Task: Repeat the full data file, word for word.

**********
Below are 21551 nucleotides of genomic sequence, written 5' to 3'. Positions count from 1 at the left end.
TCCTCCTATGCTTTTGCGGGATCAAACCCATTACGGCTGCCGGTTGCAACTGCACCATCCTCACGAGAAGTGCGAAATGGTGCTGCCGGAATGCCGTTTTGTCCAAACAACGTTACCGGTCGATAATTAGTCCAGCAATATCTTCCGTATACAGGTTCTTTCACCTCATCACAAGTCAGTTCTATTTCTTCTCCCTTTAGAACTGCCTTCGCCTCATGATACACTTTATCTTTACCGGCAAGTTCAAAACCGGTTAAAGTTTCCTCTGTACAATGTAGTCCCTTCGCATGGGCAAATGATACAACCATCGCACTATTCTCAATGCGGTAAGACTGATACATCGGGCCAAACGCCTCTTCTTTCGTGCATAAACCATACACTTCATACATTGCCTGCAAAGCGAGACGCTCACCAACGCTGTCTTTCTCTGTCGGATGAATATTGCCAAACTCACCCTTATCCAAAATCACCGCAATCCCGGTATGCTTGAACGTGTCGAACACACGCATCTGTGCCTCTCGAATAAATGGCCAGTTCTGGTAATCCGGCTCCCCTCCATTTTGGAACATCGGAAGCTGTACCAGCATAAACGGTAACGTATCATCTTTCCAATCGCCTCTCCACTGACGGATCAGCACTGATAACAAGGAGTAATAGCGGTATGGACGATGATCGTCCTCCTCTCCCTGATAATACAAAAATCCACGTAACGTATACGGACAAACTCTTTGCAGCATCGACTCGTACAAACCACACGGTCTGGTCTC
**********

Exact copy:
Below are 21551 nucleotides of genomic sequence, written 5' to 3'. Positions count from 1 at the left end.
TCCTCCTATGCTTTTGCGGGATCAAACCCATTACGGCTGCCGGTTGCAACTGCACCATCCTCACGAGAAGTGCGAAATGGTGCTGCCGGAATGCCGTTTTGTCCAAACAACGTTACCGGTCGATAATTAGTCCAGCAATATCTTCCGTATACAGGTTCTTTCACCTCATCACAAGTCAGTTCTATTTCTTCTCCCTTTAGAACTGCCTTCGCCTCATGATACACTTTATCTTTACCGGCAAGTTCAAAACCGGTTAAAGTTTCCTCTGTACAATGTAGTCCCTTCGCATGGGCAAATGATACAACCATCGCACTATTCTCAATGCGGTAAGACTGATACATCGGGCCAAACGCCTCTTCTTTCGTGCATAAACCATACACTTCATACATTGCCTGCAAAGCGAGACGCTCACCAACGCTGTCTTTCTCTGTCGGATGAATATTGCCAAACTCACCCTTATCCAAAATCACCGCAATCCCGGTATGCTTGAACGTGTCGAACACACGCATCTGTGCCTCTCGAATAAATGGCCAGTTCTGGTAATCCGGCTCCCCTCCATTTTGGAACATCGGAAGCTGTACCAGCATAAACGGTAACGTATCATCTTTCCAATCGCCTCTCCACTGACGGATCAGCACTGATAACAAGGAGTAATAGCGGTATGGACGATGATCGTCCTCCTCTCCCTGATAATACAAAAATCCACGTAACGTATACGGACAAACTCTTTGCAGCATCGACTCGTACAAACCACACGGTCTGGTCTC